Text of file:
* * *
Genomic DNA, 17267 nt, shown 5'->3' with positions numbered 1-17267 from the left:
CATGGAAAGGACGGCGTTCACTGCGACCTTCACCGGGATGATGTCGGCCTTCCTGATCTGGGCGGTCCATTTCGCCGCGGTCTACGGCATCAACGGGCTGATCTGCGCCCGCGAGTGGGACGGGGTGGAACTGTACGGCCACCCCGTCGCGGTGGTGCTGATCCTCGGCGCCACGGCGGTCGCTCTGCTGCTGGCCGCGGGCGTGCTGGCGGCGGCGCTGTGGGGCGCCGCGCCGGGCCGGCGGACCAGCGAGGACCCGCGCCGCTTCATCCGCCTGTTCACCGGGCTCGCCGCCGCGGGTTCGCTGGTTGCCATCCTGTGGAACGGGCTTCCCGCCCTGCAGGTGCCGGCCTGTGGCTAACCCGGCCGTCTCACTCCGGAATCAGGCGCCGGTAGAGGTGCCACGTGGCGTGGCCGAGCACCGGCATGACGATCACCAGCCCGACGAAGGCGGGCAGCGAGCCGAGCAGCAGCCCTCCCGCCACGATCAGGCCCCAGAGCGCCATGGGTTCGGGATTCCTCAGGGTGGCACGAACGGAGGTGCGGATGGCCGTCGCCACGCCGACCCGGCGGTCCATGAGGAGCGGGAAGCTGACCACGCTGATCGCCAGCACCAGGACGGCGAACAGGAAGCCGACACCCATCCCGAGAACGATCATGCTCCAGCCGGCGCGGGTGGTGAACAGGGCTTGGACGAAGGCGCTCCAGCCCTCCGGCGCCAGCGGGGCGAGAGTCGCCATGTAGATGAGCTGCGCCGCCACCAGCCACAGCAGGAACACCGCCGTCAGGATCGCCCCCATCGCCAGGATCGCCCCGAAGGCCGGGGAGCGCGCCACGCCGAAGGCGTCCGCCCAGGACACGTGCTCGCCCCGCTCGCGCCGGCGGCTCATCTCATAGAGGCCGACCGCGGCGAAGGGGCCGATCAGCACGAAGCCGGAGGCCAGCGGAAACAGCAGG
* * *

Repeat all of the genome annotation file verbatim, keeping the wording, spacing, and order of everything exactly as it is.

Genomic DNA, 17267 nt, shown 5'->3' with positions numbered 1-17267 from the left:
CATGGAAAGGACGGCGTTCACTGCGACCTTCACCGGGATGATGTCGGCCTTCCTGATCTGGGCGGTCCATTTCGCCGCGGTCTACGGCATCAACGGGCTGATCTGCGCCCGCGAGTGGGACGGGGTGGAACTGTACGGCCACCCCGTCGCGGTGGTGCTGATCCTCGGCGCCACGGCGGTCGCTCTGCTGCTGGCCGCGGGCGTGCTGGCGGCGGCGCTGTGGGGCGCCGCGCCGGGCCGGCGGACCAGCGAGGACCCGCGCCGCTTCATCCGCCTGTTCACCGGGCTCGCCGCCGCGGGTTCGCTGGTTGCCATCCTGTGGAACGGGCTTCCCGCCCTGCAGGTGCCGGCCTGTGGCTAACCCGGCCGTCTCACTCCGGAATCAGGCGCCGGTAGAGGTGCCACGTGGCGTGGCCGAGCACCGGCATGACGATCACCAGCCCGACGAAGGCGGGCAGCGAGCCGAGCAGCAGCCCTCCCGCCACGATCAGGCCCCAGAGCGCCATGGGTTCGGGATTCCTCAGGGTGGCACGAACGGAGGTGCGGATGGCCGTCGCCACGCCGACCCGGCGGTCCATGAGGAGCGGGAAGCTGACCACGCTGATCGCCAGCACCAGGACGGCGAACAGGAAGCCGACACCCATCCCGAGAACGATCATGCTCCAGCCGGCGCGGGTGGTGAACAGGGCTTGGACGAAGGCGCTCCAGCCCTCCGGCGCCAGCGGGGCGAGAGTCGCCATGTAGATGAGCTGCGCCGCCACCAGCCACAGCAGGAACACCGCCGTCAGGATCGCCCCCATCGCCAGGATCGCCCCGAAGGCCGGGGAGCGCGCCACGCCGAAGGCGTCCGCCCAGGACACGTGCTCGCCCCGCTCGCGCCGGCGGCTCATCTCATAGAGGCCGACCGCGGCGAAGGGGCCGATCAGCACGAAGCCGGAGGCCAGCGGAAACAGCAGG